History of bronze sculpture in India is traced back to the Indus Valley Civilization (2500 BC – 1700 BC). Hindus should be aware of this because it is a matter of pride that our ancestors had such great knowledge. A dancing girl, buffalo and miniature dog are the earliest specimens of Indian Bronzes. They were discovered during the excavations conducted at the archaeological site of Mohenjodaro – the most important Indus Valley site along with Harappa and Lothal.
The bronze sculptures of Indus Valley Civilization were produced by the lost-wax (cire perdue) process. They were created in small open kilns.
Furnaces, crucibles and moulds were unearthed by archeologists at Mohenjodaro and Lothal.
The Dancing Girl
A nude female statuette from Mohenjodaro called the dancing girl is a classic example of the bronze sculptures produced in ancient India using the lost-wax method. The statue is that of a dancer and has an air of vibrant liveliness.
It is 11 cm high, and stands with her left leg flexed, her right hand perched on her hip and the left hand idly resting on the left thigh. She has an elongated slender body with her hair loosely falling on the nape of her neck. Her facial features show thick lips, snub nose and longish eyes. She wears a torque with pendants, a pair of bangles each in her right hand and arm, while her entire left arm is covered with bangles up to the armpit.
Other Bronzes from Indus Civilization
The buffalo, 7 cm long, brings out the ferociousness and power of the animal. Strength of the animal is clearly brought out in the bronze.
Another interesting figure is that of miniature dog. The sculpture brings out the agility of the domestic animal.
A bull figurine, 7 cm long from Kalibangan in Rajasthan is noted for its large head, wrinkled shoulder and heavy dewlap. The figure is very much real and it again is a classic example of the advancement in metallurgy during the period.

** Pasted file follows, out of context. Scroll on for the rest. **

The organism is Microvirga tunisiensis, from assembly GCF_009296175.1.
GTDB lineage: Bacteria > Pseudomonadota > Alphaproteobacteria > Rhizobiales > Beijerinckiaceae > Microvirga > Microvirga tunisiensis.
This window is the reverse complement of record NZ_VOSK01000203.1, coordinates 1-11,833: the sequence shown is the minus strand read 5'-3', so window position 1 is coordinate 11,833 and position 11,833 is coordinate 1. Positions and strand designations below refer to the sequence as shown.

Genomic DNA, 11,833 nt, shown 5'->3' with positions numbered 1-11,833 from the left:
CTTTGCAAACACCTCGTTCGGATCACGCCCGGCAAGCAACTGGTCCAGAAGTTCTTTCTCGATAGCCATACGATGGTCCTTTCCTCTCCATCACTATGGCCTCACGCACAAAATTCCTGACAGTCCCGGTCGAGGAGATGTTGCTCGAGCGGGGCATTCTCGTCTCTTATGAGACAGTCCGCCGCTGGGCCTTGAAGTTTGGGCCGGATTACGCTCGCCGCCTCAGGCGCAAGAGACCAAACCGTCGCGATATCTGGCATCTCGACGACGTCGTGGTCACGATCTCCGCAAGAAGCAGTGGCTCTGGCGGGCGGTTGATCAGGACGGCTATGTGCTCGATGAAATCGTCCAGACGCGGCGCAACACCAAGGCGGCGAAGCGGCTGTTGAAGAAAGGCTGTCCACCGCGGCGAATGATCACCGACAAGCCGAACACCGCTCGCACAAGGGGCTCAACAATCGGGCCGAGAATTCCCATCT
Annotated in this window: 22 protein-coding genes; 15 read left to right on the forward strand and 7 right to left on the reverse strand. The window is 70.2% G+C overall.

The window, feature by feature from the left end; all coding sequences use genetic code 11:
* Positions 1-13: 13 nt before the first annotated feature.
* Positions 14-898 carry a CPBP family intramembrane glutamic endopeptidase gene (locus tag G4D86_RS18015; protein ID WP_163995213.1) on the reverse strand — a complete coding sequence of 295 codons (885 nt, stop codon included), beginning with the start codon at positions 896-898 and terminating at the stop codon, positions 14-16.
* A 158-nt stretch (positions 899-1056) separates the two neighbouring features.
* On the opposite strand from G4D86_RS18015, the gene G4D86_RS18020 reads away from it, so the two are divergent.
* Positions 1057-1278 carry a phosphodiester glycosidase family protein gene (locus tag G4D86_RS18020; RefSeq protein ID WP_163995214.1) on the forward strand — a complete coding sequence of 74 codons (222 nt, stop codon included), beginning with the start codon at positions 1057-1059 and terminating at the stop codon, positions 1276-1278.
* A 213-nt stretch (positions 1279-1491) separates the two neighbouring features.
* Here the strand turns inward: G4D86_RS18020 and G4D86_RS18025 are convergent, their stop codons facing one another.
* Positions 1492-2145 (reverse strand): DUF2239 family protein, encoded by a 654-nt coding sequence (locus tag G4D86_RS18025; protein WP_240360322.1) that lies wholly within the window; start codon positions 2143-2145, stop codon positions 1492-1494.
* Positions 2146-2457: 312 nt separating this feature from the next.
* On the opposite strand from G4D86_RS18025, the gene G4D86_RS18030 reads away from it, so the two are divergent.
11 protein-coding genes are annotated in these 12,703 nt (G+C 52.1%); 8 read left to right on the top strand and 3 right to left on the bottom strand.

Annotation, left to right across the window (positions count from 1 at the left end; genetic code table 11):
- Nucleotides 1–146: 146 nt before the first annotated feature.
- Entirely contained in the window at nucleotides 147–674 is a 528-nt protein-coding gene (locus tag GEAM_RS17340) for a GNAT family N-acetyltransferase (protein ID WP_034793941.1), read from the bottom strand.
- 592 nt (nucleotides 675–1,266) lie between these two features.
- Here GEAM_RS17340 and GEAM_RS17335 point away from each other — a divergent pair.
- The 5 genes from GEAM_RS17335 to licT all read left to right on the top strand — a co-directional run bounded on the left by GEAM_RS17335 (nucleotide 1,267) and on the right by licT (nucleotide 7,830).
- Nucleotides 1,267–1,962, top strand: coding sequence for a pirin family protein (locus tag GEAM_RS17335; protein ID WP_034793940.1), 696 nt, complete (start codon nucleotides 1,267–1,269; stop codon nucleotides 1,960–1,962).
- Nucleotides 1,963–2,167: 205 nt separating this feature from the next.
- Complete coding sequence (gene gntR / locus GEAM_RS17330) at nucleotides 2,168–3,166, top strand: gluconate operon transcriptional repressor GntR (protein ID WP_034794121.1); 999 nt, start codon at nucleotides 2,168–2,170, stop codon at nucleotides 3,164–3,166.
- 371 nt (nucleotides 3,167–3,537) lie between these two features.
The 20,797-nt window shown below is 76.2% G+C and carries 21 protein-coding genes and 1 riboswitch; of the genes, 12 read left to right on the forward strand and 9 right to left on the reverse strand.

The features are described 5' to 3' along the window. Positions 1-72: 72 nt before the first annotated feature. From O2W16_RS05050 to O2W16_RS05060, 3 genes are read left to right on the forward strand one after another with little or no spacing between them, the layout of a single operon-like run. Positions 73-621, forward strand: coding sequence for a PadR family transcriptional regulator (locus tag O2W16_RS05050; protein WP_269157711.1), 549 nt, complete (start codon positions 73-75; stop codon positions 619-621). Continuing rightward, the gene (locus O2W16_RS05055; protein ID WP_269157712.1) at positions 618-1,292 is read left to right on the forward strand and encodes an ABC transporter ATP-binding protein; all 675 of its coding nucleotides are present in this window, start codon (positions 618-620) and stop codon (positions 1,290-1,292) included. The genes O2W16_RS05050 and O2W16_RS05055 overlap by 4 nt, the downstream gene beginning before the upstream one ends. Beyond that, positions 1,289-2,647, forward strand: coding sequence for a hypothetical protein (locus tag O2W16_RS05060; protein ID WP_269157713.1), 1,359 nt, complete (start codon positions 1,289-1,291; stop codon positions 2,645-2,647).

Daimabad Bronzes See It to Believe It
The most remarkable bronzes of the period come from Daimabad in Maharashtra. The bronze sculptures found here were produced between 2000 and 1800 BC.
Four Bronze Sculptures from Daimabad
- An elaborate chariot yoked to a pair of bulls driven by a man
- A buffalo on cart with four wheels
- A rhinoceros on cart with four wheels
- Elephant on a cart
These four bronze statues retrieved by archaeologists from Diamabad has a total weight of 65 kg and are among the heaviest bronzes ever to be retrieved from archaeological sites around the world.
Perfection of the technical execution is what is making people sit up and take notice.
Believed to be processional statuettes, the physiognomy of the chariot driver with a snub nose, wide nostrils, thick lips and receding forehead resembles the famous limestone head of a priest from Mohenjodaro.
Such attention to detail is amazing. It is for sure; the civilization, which produced such a sculpture, was technologically advanced and had not shut its door on science. During the same period, Europe and West Asia were populated by barbarians. Thousands of years after such a great civilization, we had another civilization, which roamed the world killing, looting, raping, forcibly converting and destroying great idols of the ancient world.
We should be proud of the overall level of technology and science of the civilization. Their mind was only thirsty for knowledge. They were not slaves of religion or holy book. They were not barbarians or idol breakers. Even with this level of technology and science, they did not invent weapons of mass destruction to fight the hoards of barbarians. It proves maturity in their thought and behavior.